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US Lawmakers Caution Obama on Afghanistan


A bipartisan group of lawmakers is asking President Barack Obama to reconsider the deployment of 17,000 additional troops to Afghanistan saying objectives of the U.S. military involvement remain unclear. The lawmakers explained their concerns, expressed in a letter to the president, at a news Capitol Hill news conference.

In their letter the 14 lawmakers assert that rather than helping build a stable Afghanistan capable of governing itself, what they describe as an escalation of the U.S. presence may actually harm U.S. security.

With the U.S. military involvement in Afghanistan sparked by the September 11, 2001 al-Qaida terrorist attacks on the U.S soon to enter its 8th year, they urge President Obama to proceed cautiously and allow a full debate.

Representative Walter Jones, a North Carolina Republican and one of the few Republican critics of former President George Bush's Iraq war policies, describes what he and others in the group feel needs to be discussed.

"To talk about this policy and how we can have success, instead of having a buildup of 51,000 to [potentially] 100,000 and then we have got the same problem that other great nations have had in Afghanistan. They're in a bad situation that they cannot get out of," he said.

"A message [to the president] that, look, re-think this. Give it another thought. Remember what happened to the British, the Russians and look what is happening to us right now. This [sending 17,000 new troops] is not a prudent step to take," said Dennis Kucinich, a Ohio Democrat who ran unsuccessfully for the Democratic presidential nomination in 2008.

In their letter to President Obama, the lawmakers voice concern that any perceived military success in Afghanistan might create pressure to increase military activity in Pakistan possibly leading to dangerous destabilization in the region.

Representative Ron Paul, an unsuccessful candidate for the Republican presidential nomination in 2008, says the hope is that the Obama administration will focus on non-military means to resolve the Afghanistan situation.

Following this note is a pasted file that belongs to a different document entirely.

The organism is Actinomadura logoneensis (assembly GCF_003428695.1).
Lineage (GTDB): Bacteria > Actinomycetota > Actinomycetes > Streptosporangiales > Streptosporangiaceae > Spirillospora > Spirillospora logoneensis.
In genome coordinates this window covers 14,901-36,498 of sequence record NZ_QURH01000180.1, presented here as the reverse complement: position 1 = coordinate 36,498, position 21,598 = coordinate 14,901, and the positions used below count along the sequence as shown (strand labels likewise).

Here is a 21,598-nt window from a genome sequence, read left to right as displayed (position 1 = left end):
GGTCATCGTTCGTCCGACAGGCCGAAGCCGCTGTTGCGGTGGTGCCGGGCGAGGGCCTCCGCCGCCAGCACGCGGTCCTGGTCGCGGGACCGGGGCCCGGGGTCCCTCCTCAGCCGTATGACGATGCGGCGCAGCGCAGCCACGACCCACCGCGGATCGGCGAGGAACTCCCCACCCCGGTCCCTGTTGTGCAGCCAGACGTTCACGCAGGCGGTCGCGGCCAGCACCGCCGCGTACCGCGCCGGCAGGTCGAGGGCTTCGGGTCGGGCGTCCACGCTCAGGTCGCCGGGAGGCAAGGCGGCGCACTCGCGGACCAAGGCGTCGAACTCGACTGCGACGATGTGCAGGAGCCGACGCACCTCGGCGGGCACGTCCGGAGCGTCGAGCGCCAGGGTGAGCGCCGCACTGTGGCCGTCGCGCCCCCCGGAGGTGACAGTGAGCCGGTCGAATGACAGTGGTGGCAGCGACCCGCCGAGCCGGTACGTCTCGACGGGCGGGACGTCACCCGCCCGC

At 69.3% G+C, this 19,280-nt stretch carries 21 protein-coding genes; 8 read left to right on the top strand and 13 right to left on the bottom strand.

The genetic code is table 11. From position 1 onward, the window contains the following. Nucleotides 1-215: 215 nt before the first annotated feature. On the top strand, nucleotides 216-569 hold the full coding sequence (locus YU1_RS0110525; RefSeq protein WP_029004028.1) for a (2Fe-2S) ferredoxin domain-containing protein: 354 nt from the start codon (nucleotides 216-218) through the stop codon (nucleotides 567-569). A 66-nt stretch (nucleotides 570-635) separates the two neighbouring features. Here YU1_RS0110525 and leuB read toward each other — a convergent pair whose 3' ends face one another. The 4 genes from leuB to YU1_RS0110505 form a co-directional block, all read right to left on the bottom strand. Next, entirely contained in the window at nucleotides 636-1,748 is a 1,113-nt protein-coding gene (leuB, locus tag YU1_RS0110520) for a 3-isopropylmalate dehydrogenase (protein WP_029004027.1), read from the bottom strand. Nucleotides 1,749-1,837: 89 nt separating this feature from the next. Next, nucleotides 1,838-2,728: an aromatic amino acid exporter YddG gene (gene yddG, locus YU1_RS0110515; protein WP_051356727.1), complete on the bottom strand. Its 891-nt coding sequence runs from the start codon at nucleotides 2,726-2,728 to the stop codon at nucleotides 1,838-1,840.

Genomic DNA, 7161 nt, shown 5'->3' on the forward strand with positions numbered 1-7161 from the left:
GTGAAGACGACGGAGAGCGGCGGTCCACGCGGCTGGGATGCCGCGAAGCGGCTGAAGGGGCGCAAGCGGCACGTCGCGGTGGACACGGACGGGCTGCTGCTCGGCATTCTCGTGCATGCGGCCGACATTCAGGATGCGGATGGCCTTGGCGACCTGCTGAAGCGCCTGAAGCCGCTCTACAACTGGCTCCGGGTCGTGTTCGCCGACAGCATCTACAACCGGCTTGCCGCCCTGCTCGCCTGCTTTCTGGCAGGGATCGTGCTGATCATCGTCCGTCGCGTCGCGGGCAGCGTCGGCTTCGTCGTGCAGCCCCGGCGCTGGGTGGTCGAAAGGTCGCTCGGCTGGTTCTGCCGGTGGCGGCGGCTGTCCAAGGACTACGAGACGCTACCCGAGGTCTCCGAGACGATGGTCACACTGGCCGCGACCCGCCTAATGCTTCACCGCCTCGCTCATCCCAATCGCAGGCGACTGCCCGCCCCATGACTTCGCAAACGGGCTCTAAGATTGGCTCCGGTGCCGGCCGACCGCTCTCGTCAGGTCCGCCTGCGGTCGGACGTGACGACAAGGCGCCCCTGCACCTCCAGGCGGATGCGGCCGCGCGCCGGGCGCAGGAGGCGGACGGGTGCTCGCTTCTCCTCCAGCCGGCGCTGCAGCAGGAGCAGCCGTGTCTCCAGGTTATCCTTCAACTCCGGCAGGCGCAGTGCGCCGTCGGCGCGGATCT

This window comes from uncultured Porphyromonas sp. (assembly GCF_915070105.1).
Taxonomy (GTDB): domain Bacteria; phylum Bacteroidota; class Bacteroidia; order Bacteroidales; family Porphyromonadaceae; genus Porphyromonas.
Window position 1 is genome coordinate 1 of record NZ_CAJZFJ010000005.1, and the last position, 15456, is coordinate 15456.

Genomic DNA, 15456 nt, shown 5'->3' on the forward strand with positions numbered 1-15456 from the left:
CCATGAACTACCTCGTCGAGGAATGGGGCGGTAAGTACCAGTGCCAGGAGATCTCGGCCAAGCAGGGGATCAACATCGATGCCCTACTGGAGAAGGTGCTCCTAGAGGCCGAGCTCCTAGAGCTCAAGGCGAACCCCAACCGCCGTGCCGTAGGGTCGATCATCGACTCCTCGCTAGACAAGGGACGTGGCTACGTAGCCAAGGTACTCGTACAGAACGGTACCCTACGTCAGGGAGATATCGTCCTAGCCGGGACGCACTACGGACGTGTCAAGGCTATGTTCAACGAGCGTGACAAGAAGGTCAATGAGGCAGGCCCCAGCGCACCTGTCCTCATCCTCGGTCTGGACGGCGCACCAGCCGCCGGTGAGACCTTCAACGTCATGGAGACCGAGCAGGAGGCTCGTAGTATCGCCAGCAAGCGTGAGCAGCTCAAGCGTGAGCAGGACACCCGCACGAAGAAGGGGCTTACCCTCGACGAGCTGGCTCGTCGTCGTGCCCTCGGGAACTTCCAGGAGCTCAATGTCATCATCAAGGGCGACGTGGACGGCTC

"Our effort here in writing this letter is just urging caution because we're hoping that with the new administration, [that] we will have an administration that will lend itself more to diplomacy and working through other means rather than always military confrontation," he said.

While President Obama approved the deployment of 17,000 additional U.S. troops to join the International Security Assistance Force (ISAF) in Afghanistan, his administration is also nearing completion of a comprehensive strategic review of policy on Afghanistan, and Pakistan.

Democrats and Republicans who signed the letter say a key goal is to encourage a thorough debate, before the U.S. potentially becomes mired in an even longer military commitment.

"I think it is important for the American people and all of us to have a genuine discussion debate as everyone has said about the strategy, the exist strategy with clarity and that is precisely what we're asking," said Ed Whitfield, a Kentucky Republican.

"During the debate on Iraq we always said it's keeping us from getting Afghanistan right," said Jim McGovern, a Democrat from Massachusetts. "Well now we're starting to get out of Iraq, what does it mean to get Afghanistan right? I think some of us believe there is not a military solution to be had."

As for when this comprehensive debate about clear objectives in Afghanistan will take place, the lawmakers who made the appeal to the president point to the 2010 defense appropriations bill Congress will consider, and a new $75 billion war supplemental measure the White House will send to Congress.
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